How many of 13? (or, Which group do you want to be in?) 

Your students will have about 13 math teachers from K-12.  Will you be one who truly helps them develops growth mindsets? 

Most of us have heard about research (granted – it is based on standardized test scores) that says that if a student has ineffective teachers in mathematics for three years in a row, it is nearly impossible for the student ever to “catch up”.  I have been thinking about this same idea – not focused on test scores – but in the context of students’ mindsets in mathematics class (though I would argue that test scores are affected by mindsets).  What subtle or direct actions and words encourage all students equally, rather than favoring some and “rescuing” others?*  How many of 13 teachers does it take to convince a student that he is not capable of achieving much in mathematics?  How many of 13 does it take to convince a student otherwiseWhich group do you want to be in? 

*Here are 10 “easy” teacher moves — that any of us can use at any time — that are very powerful in terms of helping students to believe in their own mathematical thinking (and not rely on the teacher as the ultimate and only authority) — but we have to be consistent about these for them to be effective!

Choose students randomly to share their thinking — every day, as often as possible (e.g., names on popsicle sticks, index cards, or an app); remind students that you are doing this because everyone’s thinking is equally valuable and because we learn from each other

If a student isn’t sure what to share at a given moment, ask the student to call on a classmate with a hand raised for a thought or an idea (I prefer not to say “for help”), and THEN come BACK to the first student and ask this student to explain what was said — because it’s important that the first student learns in this moment

When a student shares an idea, DON’T show whether YOU agree or disagree — ask the class to show thumbs up/down/sideways to indicate their agreement/disagreement/uncertainty with the idea; then ask the student to call on someone who agrees/disagrees to ask why (and allow them to continue the discussion as appropriate)

When you ask a question that requires some extra thinking, ask students to think on their own for a moment (or longer) and then to turn and talk with a partner for an appropriate amount of time before you invite whole group discussion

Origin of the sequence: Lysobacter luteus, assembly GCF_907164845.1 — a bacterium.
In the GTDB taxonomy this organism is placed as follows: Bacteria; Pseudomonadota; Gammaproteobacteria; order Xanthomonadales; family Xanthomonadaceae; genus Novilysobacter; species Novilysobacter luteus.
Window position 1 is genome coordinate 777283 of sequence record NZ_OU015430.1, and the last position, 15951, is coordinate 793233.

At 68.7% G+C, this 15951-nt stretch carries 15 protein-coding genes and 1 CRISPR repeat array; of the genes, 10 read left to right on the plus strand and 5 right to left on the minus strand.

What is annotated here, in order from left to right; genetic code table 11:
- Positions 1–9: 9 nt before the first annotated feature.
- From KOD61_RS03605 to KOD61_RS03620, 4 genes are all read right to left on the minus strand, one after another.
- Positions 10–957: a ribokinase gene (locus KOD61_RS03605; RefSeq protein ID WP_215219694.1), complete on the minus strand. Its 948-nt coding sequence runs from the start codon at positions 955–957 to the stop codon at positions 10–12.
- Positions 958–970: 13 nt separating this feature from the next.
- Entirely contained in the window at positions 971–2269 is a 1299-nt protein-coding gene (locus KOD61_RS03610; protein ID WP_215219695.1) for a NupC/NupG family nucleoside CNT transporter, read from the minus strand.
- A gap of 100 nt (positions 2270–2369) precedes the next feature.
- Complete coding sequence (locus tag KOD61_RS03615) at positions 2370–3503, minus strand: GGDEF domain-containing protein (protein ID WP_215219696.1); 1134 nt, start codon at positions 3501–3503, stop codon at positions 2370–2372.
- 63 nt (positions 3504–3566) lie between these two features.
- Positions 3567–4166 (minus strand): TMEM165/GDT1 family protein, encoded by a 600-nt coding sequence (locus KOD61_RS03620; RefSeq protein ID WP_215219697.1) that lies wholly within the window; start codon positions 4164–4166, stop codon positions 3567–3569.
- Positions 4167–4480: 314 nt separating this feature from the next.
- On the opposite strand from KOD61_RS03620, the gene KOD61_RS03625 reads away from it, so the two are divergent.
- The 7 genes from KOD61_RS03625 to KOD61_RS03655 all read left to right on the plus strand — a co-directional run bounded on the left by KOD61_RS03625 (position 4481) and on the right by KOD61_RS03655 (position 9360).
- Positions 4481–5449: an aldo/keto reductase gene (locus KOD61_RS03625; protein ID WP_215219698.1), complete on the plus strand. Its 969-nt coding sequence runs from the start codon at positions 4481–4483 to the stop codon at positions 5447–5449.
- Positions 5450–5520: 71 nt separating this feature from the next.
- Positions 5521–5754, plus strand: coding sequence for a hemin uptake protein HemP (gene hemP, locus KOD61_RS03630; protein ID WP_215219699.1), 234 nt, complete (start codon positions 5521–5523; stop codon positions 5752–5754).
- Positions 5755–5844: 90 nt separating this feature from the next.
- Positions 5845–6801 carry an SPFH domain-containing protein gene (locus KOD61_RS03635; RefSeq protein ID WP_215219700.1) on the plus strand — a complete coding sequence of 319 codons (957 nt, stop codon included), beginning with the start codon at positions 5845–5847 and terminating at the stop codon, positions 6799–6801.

Ask questions like: “What do you notice?” “What questions could we ask about this?” “What do you see?” “How are you thinking about this?”

Don’t allow just a single word or number as an an answer from a student, and if you start a sentence for a student to finish, have the student restate the entire idea afterward (e.g., rather than saying, “The slope of this line is…?”, say, “Tell me what you know about the slope of this line” — and require more of an answer than “It’s 6”… rather: “The slope of the line is 6 because when the x-value increases by 1, the y-value increases by 6”)

Expect students to use visual/physical representations whenever possible, especially when new ideas are developing (err on the side of having students create them even after you think they "shouldn’t need" them) — these representations are a key part of mathematics, and they never go away!

Emphasize that our brains expand and develop when we make mistakes and when we are thinking deeply

Create, and have students help to create, written/visual records of students’ thinking and learning (both in individual notebooks/digital files and in classroom references for all)

Use the Standards for Mathematical Practice as a key basis for our planning for ALL students, every day 

This list could go on… The more we can consistently utilize the teacher moves above, the more likely it will be that ALL students develop autonomy and depth of understanding.  How many of 13?  Which group do you want to be in?

© Summit Mathematics Education Enterprises, LLC 2014